Ubaldo Jimenez continues to remain available on the open market, like numerous other free agent starting pitchers, until it becomes more clear where high profile Japanese import Masahiro Tanaka may land. For Jimenez and the rest of this group (which includes Matt Garza, Ervin Santana, and Bronson Arroyo) there’s little they can do but wait. Jimenez, however, may still have some trouble finding a place to pitch in 2014 in recent reports are true regarding what he’s been seeking in a potential new deal. Paul Hoynes of the Cleveland Plain Dealer touched on the subject in a mailbag post on Tuesday:
Depending on who signs Masahiro Tanaka, I think Jimenez could sign with Toronto, the Yankees, or Arizona. I still think it’s a long shot that he’ll return to the Indians.
The last thing I heard is that he wanted $17 million to $20 million per year over a four year deal. That’s not going to happen in Cleveland.
$17-20 Million a year, over four years. That’s a deal that’s not going to happen in Cleveland or anywhere else, for that matter.
Speculation about where Jimenez could land has been mixed this winter. The New York Yankees and Toronto Blue Jays have both been mentioned as potential suitors, as have the Baltimore Orioles. The Cleveland Indians are also believed to have interest in bringing Jimenez back. None have emerged as a potential favorite. The Minnesota Twins were the only other team linked to interest, but they’ve since signed Ricky Nolasco and Phil Hughes which would likely take them out of the market for another starter.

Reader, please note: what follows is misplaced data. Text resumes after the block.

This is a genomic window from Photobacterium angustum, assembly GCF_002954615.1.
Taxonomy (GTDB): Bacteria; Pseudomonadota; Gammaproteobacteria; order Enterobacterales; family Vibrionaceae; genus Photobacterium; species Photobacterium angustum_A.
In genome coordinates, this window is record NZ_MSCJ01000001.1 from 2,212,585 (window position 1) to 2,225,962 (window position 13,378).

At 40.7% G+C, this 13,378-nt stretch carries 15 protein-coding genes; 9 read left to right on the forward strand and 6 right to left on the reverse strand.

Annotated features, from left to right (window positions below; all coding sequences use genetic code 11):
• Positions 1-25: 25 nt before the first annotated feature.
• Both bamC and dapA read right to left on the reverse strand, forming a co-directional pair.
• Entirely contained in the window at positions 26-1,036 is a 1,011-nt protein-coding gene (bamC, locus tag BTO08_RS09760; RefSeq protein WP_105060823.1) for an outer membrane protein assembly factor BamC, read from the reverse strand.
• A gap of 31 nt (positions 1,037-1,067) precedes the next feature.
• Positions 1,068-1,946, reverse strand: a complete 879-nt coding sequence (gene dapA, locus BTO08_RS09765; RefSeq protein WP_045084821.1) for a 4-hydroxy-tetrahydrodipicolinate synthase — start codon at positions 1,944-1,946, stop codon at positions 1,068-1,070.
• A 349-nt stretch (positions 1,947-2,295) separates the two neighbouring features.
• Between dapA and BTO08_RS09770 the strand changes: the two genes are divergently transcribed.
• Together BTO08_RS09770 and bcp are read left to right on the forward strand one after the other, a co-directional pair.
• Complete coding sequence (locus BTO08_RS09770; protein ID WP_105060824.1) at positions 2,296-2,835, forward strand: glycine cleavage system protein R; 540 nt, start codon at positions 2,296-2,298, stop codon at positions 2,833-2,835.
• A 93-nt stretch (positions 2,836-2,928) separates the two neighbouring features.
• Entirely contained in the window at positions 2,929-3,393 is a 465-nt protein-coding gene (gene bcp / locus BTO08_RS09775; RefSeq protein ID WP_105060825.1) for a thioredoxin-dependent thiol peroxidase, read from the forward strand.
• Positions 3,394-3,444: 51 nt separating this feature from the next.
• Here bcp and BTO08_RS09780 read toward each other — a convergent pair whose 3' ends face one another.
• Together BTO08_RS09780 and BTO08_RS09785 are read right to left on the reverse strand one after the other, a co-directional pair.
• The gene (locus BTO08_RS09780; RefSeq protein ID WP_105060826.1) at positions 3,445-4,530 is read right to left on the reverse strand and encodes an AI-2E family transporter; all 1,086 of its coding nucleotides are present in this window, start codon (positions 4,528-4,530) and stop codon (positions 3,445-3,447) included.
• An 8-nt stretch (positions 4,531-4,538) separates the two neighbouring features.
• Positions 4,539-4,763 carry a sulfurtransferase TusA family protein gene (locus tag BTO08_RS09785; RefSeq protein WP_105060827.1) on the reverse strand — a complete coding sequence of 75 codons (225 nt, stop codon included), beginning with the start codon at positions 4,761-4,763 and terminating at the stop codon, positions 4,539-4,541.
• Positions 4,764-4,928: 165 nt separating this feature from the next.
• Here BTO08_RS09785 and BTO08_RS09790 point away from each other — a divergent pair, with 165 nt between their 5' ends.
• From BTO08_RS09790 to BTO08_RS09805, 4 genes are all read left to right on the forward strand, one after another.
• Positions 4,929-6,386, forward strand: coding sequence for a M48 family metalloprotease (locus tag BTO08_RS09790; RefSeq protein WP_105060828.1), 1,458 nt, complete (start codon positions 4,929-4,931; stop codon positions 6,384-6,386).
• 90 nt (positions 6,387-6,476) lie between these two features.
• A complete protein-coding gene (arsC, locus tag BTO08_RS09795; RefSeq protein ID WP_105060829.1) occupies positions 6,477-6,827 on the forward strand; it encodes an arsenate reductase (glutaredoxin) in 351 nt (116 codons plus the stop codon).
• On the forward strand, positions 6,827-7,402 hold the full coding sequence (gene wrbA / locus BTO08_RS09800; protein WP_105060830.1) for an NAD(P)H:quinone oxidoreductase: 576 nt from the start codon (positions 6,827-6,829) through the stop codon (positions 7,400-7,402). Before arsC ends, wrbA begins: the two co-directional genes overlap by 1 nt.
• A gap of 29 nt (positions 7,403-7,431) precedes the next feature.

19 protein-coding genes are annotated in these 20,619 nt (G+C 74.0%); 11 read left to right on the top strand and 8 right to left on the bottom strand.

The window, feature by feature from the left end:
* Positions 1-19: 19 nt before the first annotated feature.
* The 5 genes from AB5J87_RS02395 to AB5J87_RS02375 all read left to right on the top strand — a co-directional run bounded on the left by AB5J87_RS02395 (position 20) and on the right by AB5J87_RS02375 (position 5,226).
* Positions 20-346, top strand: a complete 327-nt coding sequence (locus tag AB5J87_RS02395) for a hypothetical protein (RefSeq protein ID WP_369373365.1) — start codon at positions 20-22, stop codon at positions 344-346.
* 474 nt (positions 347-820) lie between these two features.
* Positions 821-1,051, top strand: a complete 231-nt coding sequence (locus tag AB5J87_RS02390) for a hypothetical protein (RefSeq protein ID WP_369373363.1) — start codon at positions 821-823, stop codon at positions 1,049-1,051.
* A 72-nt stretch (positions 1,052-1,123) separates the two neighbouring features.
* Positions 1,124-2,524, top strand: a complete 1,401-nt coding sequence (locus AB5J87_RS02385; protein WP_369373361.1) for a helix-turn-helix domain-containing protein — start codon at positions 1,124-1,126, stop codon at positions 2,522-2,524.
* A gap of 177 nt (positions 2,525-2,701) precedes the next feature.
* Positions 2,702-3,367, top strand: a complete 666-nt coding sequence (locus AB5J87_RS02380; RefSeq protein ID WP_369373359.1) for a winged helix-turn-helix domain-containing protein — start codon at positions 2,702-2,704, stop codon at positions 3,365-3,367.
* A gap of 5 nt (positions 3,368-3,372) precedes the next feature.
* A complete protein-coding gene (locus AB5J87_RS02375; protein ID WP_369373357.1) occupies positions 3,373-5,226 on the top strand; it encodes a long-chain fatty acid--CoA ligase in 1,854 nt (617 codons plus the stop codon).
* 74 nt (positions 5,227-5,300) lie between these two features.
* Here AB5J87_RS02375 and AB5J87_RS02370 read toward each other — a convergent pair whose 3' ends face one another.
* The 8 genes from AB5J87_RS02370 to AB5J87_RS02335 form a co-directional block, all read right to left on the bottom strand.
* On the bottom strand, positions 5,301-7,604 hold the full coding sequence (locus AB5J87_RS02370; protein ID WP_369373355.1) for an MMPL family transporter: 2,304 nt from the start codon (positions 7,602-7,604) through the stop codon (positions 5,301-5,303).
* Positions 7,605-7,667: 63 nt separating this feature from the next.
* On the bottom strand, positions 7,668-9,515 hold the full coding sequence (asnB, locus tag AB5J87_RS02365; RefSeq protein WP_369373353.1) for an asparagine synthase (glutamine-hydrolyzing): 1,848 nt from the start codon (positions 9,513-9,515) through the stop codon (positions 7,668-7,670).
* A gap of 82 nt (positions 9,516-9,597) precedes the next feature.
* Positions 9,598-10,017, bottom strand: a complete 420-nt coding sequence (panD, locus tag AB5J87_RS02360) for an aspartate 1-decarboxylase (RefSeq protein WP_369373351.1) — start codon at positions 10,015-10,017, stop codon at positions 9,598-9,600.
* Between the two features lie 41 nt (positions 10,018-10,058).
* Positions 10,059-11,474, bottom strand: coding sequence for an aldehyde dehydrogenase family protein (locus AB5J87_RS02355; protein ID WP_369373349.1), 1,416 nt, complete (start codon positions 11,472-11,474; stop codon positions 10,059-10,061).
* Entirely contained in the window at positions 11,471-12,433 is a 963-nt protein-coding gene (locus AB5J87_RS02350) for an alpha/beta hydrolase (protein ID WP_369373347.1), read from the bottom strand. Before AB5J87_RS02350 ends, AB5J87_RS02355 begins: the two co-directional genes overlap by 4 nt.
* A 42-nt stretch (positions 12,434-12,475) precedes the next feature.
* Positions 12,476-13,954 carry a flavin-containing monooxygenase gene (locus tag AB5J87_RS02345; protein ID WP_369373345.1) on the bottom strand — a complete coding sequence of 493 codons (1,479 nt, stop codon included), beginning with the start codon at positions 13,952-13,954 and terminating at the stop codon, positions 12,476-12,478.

Some have speculated that Jimenez could be the “runner up prize” for whichever team fails to land Tanaka in the coming weeks. Jimenez will turn 30 before the start of Spring Training and has been relatively reliable, having thrown 176.2 or more innings in each of the past six seasons. His stuff just simply isn’t overpowering, however, and with a quirky delivery there’s ample reason to believe that he could end up being an injury risk with a consistently heavy workload, likely limiting team’s interest in giving him a long term deal. He’s coming off a strong season in 2013 in which he posted a 3.30 ERA and 1.330 WHIP over 182.2 IP, adding a career best 9.6 K/9, but the Indians did extend a qualifying offer (which he declined) following the year. Jimenez is tied to the loss of a draft pick, which could further hurt his market as things begin to play out over the coming weeks.